Boris Johnson reveals he will receive AstraZeneca vaccine
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Britain was shocked earlier this week when it was suddenly announced virtually no new first doses of coronavirus vaccines would be administered in April due to a lack of supply. A letter to local NHS leaders told vaccine centres not to offer new appointments next month and to focus on giving jabs to over-50s and the clinically vulnerable.
Matt Hancock admitted yesterday problems in India was responsible for the temporary setback, with a shipment of five million AstraZeneca jabs from the country delayed.
A batch of 1.7 million doses already delivered to the UK has also had to be returned for re-testing.
Last night the Prime Minister publicly downplayed suggestions the Indian government was behind the supply problems, saying it has “not stopped any exports”.
But Adar Poonawalla, the head of the Serum Institute of India (SII) manufacturing the jabs, has pointed the finger firmly at the New Delhi administration.
He said: “There was never a commitment to supplying doses to the UK in any stipulated time.
“We just said we will offer our help.
“India has allowed five million doses to go to the UK.
“The balance will be decided to be given to the UK at an appropriate time by the Indian government, while balancing India and all its needs.”
He added: “It is solely dependent on India and it has nothing to do with the SII.
“It is to do with the Indian government allowing more doses to the UK.”
Secret diplomatic talks are understood to have been now started between the UK and India to try to secure a quicker supply of vaccines.
A Whitehall source told the Daily Mail a “constructive dialogue underway to work through issues” with counterparts in New Delhi.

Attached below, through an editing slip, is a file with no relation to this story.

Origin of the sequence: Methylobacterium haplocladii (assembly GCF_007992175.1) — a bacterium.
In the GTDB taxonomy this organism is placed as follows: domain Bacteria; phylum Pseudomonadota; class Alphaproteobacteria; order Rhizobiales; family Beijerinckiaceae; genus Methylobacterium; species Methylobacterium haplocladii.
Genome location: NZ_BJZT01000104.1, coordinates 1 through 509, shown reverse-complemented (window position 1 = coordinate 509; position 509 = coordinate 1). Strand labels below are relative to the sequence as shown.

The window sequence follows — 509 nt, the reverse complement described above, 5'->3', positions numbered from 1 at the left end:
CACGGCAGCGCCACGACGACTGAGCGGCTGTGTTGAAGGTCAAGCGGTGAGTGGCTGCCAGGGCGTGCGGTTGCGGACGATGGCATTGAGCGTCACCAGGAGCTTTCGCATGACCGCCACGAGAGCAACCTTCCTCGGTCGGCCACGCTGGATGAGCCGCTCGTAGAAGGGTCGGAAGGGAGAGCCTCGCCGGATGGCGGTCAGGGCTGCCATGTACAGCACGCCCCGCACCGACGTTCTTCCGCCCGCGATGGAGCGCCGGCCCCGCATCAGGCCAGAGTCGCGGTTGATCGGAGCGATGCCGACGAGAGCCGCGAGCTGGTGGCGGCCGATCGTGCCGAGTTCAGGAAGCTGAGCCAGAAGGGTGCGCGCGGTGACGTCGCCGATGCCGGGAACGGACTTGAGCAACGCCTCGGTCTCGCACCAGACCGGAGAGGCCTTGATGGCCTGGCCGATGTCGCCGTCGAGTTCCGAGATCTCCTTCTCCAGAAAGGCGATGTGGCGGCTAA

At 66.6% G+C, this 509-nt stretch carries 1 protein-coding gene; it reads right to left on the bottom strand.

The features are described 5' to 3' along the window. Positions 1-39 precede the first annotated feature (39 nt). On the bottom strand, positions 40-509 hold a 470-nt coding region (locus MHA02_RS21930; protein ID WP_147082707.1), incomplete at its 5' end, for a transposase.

The Prime Minister’s official spokesman said: “We’re in constant contact with other governments around the world.”
The EU is likely to be left infuriated if Mr Johnson is successful in excluding the UK from the India export ban.
Brussels has faced a series of setbacks with its vaccination programme, including AstraZeneca informing the bloc it would be unable to provide as many doses as promised on time.
Some of those jabs were set to come from India but were blocked due to New Delhi.
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Last week Sweden’s vaccine co-ordinator Richard Bergstrom said: “We have found 75 million doses for the second quarter that were supposed to come from the UK, the US and to some extent India.
“Now we have just been told that the company won’t be able to get those doses as there are export bans from the US and India, and contractual obstacles to sending doses from the UK.”
The shortages led to European Commission President Ursula von der Leyden making the extraordinary threat of the EU implementing its own vaccine export ban unless it received its “fair share”.
Ministers in the UK have criticised the comments made by Brussels and on Wednesday night Mr Johnson held a private call with his European counterpart to relay his concerns of a threat to ban shipments of vaccines from the EU to the UK.
Britain is reliant on a factory in Belgium for its supply of Pfizer jabs.
While yesterday ministers insisted the shortfall of doses expected in April would not impact the roadmap out of lockdown, a further cut in supply due to a ban on exports from the EU would risk derailing to path back to normality.
The continued successful rollout of the immunisation programme is one of four tests that must be met before each next step of the roadmap can go ahead.
Mr Johnson has insisted he will have no problem in slowing down his roadmap if necessary and will be guided by “data not dates”.
Seeking to reassure the public there was currently no reason for a delay to the roadmap, the Prime Minister told a televised coronavirus briefing last night: “We will still offer a first dose to every adult by the end of July – so there is no change to the next steps of the roadmap.”
He added: “We’ve now vaccinated over 25 million across our entire United Kingdom – more than the entire population of many countries and our progress along the road to freedom continues unchecked.
“We remain on track to reclaim the things we love, to see our families and friends again, to return to our local pubs, our gyms and sports facilities, and of course our shops.”
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